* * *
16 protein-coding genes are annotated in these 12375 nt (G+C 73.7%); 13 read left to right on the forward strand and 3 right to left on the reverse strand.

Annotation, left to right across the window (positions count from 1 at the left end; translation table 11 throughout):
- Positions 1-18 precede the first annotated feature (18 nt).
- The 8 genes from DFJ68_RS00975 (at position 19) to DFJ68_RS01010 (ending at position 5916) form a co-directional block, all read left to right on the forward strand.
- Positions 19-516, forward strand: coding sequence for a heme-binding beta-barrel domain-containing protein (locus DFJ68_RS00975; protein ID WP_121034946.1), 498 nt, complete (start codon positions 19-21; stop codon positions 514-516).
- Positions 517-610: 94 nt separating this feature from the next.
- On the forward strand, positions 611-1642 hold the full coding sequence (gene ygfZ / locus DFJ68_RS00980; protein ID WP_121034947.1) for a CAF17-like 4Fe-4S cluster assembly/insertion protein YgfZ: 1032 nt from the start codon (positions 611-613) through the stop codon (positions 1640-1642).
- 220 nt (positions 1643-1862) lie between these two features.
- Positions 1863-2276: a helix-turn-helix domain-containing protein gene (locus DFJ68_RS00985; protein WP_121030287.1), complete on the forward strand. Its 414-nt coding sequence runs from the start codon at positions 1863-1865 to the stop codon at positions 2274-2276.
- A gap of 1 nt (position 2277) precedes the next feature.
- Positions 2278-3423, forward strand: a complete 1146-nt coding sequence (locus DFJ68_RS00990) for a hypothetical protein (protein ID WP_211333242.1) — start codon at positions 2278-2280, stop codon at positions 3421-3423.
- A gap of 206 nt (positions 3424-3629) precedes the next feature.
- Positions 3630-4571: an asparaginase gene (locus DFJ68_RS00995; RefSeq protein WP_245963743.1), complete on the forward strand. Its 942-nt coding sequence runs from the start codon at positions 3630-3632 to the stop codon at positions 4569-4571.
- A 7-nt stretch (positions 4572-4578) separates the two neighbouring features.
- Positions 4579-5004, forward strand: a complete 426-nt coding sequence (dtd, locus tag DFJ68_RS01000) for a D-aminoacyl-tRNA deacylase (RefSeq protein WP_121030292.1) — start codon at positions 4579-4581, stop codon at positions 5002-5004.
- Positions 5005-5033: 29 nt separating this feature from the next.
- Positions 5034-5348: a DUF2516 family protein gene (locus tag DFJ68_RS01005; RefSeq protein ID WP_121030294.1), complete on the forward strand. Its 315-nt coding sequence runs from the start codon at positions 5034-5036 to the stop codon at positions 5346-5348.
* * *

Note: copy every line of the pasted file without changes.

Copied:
16 protein-coding genes are annotated in these 12375 nt (G+C 73.7%); 13 read left to right on the forward strand and 3 right to left on the reverse strand.

Annotation, left to right across the window (positions count from 1 at the left end; translation table 11 throughout):
- Positions 1-18 precede the first annotated feature (18 nt).
- The 8 genes from DFJ68_RS00975 (at position 19) to DFJ68_RS01010 (ending at position 5916) form a co-directional block, all read left to right on the forward strand.
- Positions 19-516, forward strand: coding sequence for a heme-binding beta-barrel domain-containing protein (locus DFJ68_RS00975; protein ID WP_121034946.1), 498 nt, complete (start codon positions 19-21; stop codon positions 514-516).
- Positions 517-610: 94 nt separating this feature from the next.
- On the forward strand, positions 611-1642 hold the full coding sequence (gene ygfZ / locus DFJ68_RS00980; protein ID WP_121034947.1) for a CAF17-like 4Fe-4S cluster assembly/insertion protein YgfZ: 1032 nt from the start codon (positions 611-613) through the stop codon (positions 1640-1642).
- 220 nt (positions 1643-1862) lie between these two features.
- Positions 1863-2276: a helix-turn-helix domain-containing protein gene (locus DFJ68_RS00985; protein WP_121030287.1), complete on the forward strand. Its 414-nt coding sequence runs from the start codon at positions 1863-1865 to the stop codon at positions 2274-2276.
- A gap of 1 nt (position 2277) precedes the next feature.
- Positions 2278-3423, forward strand: a complete 1146-nt coding sequence (locus DFJ68_RS00990) for a hypothetical protein (protein ID WP_211333242.1) — start codon at positions 2278-2280, stop codon at positions 3421-3423.
- A gap of 206 nt (positions 3424-3629) precedes the next feature.
- Positions 3630-4571: an asparaginase gene (locus DFJ68_RS00995; RefSeq protein WP_245963743.1), complete on the forward strand. Its 942-nt coding sequence runs from the start codon at positions 3630-3632 to the stop codon at positions 4569-4571.
- A 7-nt stretch (positions 4572-4578) separates the two neighbouring features.
- Positions 4579-5004, forward strand: a complete 426-nt coding sequence (dtd, locus tag DFJ68_RS01000) for a D-aminoacyl-tRNA deacylase (RefSeq protein WP_121030292.1) — start codon at positions 4579-4581, stop codon at positions 5002-5004.
- Positions 5005-5033: 29 nt separating this feature from the next.
- Positions 5034-5348: a DUF2516 family protein gene (locus tag DFJ68_RS01005; RefSeq protein ID WP_121030294.1), complete on the forward strand. Its 315-nt coding sequence runs from the start codon at positions 5034-5036 to the stop codon at positions 5346-5348.